A coworker of mine, @teepark and I recently fell in love with tiling window managers, Awesome in particular. The project has been interesting to follow, to say the least. When I first installed Awesome, from the openSUSE package directory, I had version 2, it was fairly basic, relatively easy to configure and enough to hook me on the idea of a tiling window manager. After conferring with @teepark, I discovered that he had version 3 which was much better, had some new fancy features, and an incremented version number, therefore I required it.
In general, I’m a fairly competent open-source contributor and user. Autoconf and Automake, while I despise them, aren’t mean and scary to me and I’m able to work with them to fit my needs. I run Linux on two laptops, and a few workstations, not to mention the myriad of servers I’m either directly or peripherally responsible for. I grok open sources. Thusly, I was not put off by the idea of grabbing the latest “stable” tarball of Awesome to build and install it. That began my slow and painful journey to get this software built, and installed.
- Oh, it needs Lua, I’ll install that from the repositories.
- Hm, what’s this xcb I need, and isn’t in the repositories. I guess I’ll have to build that myself, oh but wait, there’s different subsets of xcb? xcb-util, xcb-proto, libxcb-xlib, xcb-kitchensink, etc.
- Well, I need xproto as well, which isn’t in the repositories either.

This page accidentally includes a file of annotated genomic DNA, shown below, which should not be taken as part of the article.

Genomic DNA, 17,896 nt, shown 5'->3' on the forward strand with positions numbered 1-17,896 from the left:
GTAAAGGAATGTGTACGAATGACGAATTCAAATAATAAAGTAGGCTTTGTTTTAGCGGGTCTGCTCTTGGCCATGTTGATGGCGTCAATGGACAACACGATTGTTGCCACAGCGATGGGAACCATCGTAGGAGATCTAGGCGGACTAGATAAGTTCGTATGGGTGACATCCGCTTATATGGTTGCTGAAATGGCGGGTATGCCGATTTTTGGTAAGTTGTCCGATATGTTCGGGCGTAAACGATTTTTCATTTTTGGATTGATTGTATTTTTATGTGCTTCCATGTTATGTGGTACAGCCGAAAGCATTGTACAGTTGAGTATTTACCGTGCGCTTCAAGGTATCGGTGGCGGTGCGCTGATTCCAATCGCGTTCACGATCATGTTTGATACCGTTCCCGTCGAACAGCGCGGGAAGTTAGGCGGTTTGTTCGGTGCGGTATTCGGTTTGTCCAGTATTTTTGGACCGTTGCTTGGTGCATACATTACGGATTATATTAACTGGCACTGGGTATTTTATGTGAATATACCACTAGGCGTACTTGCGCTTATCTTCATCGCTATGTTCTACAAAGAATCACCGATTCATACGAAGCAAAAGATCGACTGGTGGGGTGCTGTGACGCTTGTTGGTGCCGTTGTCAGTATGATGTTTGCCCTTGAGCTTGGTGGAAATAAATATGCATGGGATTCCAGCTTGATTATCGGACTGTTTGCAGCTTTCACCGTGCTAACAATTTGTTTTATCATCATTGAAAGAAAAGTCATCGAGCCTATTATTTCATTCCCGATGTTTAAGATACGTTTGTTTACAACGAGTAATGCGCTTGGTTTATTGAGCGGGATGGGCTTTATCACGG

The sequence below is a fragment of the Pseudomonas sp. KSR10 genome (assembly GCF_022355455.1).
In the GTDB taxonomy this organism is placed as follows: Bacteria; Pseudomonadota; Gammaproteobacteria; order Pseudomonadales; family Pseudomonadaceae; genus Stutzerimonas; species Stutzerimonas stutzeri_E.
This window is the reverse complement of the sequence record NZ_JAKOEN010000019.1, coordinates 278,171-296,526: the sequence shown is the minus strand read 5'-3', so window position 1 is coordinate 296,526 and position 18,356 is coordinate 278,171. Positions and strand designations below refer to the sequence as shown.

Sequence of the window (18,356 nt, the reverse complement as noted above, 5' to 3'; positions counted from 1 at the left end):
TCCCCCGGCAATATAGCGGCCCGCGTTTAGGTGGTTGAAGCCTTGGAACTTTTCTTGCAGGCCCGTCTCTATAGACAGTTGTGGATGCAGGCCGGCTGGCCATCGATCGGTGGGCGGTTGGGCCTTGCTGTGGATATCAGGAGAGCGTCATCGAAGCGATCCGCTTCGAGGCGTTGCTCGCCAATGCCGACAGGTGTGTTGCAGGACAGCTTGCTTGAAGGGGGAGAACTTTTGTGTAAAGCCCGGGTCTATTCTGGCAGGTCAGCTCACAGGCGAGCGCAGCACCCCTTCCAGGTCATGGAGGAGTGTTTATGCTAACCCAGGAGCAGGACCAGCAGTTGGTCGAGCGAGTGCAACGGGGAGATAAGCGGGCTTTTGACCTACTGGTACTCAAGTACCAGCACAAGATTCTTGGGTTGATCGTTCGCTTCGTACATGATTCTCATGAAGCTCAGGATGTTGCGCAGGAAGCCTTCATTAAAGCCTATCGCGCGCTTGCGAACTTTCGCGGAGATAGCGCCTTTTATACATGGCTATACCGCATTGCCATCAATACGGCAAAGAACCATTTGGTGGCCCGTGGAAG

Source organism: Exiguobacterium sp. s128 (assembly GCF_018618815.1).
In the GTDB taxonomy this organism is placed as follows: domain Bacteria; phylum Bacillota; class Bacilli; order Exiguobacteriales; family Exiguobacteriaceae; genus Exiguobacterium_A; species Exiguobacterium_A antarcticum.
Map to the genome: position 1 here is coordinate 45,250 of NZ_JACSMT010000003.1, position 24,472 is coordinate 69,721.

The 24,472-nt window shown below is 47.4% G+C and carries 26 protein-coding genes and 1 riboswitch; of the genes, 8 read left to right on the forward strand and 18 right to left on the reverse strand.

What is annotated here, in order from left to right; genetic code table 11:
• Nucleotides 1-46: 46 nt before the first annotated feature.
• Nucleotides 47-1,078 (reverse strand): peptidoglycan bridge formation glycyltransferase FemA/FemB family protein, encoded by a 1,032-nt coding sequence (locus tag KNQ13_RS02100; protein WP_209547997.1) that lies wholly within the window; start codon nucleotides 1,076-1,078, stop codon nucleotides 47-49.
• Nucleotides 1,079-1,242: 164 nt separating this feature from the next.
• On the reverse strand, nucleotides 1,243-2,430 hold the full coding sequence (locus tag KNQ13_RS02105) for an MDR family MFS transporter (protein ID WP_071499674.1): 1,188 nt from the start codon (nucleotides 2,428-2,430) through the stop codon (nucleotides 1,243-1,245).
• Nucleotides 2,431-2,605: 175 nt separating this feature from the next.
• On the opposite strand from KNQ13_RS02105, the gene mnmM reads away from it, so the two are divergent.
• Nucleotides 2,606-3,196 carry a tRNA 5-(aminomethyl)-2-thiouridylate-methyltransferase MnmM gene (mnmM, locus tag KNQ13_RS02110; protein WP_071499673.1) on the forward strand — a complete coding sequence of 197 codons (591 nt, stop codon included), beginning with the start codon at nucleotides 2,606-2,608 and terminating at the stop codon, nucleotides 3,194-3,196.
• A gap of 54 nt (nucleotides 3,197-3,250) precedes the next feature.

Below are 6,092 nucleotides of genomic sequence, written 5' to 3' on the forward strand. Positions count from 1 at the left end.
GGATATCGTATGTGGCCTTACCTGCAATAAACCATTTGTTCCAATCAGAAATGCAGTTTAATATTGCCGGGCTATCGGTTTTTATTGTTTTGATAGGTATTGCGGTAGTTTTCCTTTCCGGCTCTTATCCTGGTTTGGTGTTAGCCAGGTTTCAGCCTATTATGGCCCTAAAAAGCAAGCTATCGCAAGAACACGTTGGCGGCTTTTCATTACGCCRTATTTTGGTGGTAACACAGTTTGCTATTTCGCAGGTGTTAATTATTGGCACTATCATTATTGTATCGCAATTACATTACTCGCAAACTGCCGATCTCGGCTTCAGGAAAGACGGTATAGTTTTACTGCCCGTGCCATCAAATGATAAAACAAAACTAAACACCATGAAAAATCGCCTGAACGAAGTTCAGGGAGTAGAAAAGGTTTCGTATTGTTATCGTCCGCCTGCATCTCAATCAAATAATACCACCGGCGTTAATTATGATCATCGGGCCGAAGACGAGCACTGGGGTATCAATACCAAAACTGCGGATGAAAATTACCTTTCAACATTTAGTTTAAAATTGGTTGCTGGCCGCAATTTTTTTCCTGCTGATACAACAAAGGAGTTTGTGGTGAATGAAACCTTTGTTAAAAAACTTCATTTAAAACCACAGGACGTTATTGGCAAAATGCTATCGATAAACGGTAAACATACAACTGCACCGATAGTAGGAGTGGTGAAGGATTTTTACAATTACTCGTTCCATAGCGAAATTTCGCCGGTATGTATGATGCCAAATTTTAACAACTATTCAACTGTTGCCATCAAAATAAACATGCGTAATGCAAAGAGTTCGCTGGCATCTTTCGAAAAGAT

- CMake? Really guys? Fine.
- ImLib2, I’ve never even heard of that!
- libstartup-notification huh? Fine, i’ll build this too.
After compiling what felt like an eternity of subpackages, I discovered a number of interesting
things about the varying versions of Awesome v3. The configuration file format has changed a few
times, even between one release candidate to another. I ran across issues that other people had
that effectively require recompilling X11’s libraries to link against the newly built xcb libraries
in order to work (
/usr/lib/libxcb-xlib.so.0: undefined reference to _xcb_unlock_io). Nothing I
seemed to try worked as I might expect, if I couldn’t recompile the majority of my system to be
“bleeding edge” I was screwed. The entire affair was absolutely infuriating.
There were a few major things that I think the team behind Awesome failed miserably at accomplishing, that every open source developer should consider when releasing software:
- If you depend on a hodge-podge of libraries, don’t make your dependency on the bleeding edge of each package
- Maintain an open dialogue with those that package your software, don’t try to make their job hell.
- When a user cannot build your packages with the latest stable versions of their distribution without almost rebuilding their entire system, perhaps you’re “doin’ it wrong”
- Changing file formats, or anything major between two release candidates is idiocy.
- If you don’t actually care about your users, be sure to state it clearly, so then we don’t bother using or trying to improve your poor quality software